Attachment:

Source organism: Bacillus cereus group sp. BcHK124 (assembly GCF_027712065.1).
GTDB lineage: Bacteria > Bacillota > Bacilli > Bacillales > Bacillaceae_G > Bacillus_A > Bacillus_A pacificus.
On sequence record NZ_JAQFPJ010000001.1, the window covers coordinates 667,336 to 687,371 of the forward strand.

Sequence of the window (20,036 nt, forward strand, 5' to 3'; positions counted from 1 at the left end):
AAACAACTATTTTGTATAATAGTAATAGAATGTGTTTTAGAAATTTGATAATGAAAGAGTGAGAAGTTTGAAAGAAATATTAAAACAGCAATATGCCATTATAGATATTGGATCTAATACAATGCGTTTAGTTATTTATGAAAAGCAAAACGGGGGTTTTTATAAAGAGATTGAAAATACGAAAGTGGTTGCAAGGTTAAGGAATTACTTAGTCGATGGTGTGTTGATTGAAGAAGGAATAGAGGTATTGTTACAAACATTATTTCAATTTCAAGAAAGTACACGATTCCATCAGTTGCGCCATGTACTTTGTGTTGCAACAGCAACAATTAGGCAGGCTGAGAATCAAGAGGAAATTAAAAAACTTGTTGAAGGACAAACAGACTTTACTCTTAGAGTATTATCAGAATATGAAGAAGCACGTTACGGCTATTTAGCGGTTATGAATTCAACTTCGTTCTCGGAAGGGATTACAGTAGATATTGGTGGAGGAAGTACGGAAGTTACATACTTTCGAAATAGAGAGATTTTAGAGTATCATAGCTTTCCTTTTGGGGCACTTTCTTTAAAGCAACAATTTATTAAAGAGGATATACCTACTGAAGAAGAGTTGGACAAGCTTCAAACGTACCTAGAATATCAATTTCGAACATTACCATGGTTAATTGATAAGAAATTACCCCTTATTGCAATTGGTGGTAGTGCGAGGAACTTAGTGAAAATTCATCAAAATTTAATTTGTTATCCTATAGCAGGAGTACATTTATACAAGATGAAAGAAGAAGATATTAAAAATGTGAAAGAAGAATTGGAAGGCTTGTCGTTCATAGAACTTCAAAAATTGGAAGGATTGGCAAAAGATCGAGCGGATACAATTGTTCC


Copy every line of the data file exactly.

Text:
Source organism: Bacillus cereus group sp. BcHK124 (assembly GCF_027712065.1).
GTDB lineage: Bacteria > Bacillota > Bacilli > Bacillales > Bacillaceae_G > Bacillus_A > Bacillus_A pacificus.
On sequence record NZ_JAQFPJ010000001.1, the window covers coordinates 667,336 to 687,371 of the forward strand.

Sequence of the window (20,036 nt, forward strand, 5' to 3'; positions counted from 1 at the left end):
AAACAACTATTTTGTATAATAGTAATAGAATGTGTTTTAGAAATTTGATAATGAAAGAGTGAGAAGTTTGAAAGAAATATTAAAACAGCAATATGCCATTATAGATATTGGATCTAATACAATGCGTTTAGTTATTTATGAAAAGCAAAACGGGGGTTTTTATAAAGAGATTGAAAATACGAAAGTGGTTGCAAGGTTAAGGAATTACTTAGTCGATGGTGTGTTGATTGAAGAAGGAATAGAGGTATTGTTACAAACATTATTTCAATTTCAAGAAAGTACACGATTCCATCAGTTGCGCCATGTACTTTGTGTTGCAACAGCAACAATTAGGCAGGCTGAGAATCAAGAGGAAATTAAAAAACTTGTTGAAGGACAAACAGACTTTACTCTTAGAGTATTATCAGAATATGAAGAAGCACGTTACGGCTATTTAGCGGTTATGAATTCAACTTCGTTCTCGGAAGGGATTACAGTAGATATTGGTGGAGGAAGTACGGAAGTTACATACTTTCGAAATAGAGAGATTTTAGAGTATCATAGCTTTCCTTTTGGGGCACTTTCTTTAAAGCAACAATTTATTAAAGAGGATATACCTACTGAAGAAGAGTTGGACAAGCTTCAAACGTACCTAGAATATCAATTTCGAACATTACCATGGTTAATTGATAAGAAATTACCCCTTATTGCAATTGGTGGTAGTGCGAGGAACTTAGTGAAAATTCATCAAAATTTAATTTGTTATCCTATAGCAGGAGTACATTTATACAAGATGAAAGAAGAAGATATTAAAAATGTGAAAGAAGAATTGGAAGGCTTGTCGTTCATAGAACTTCAAAAATTGGAAGGATTGGCAAAAGATCGAGCGGATACAATTGTTCC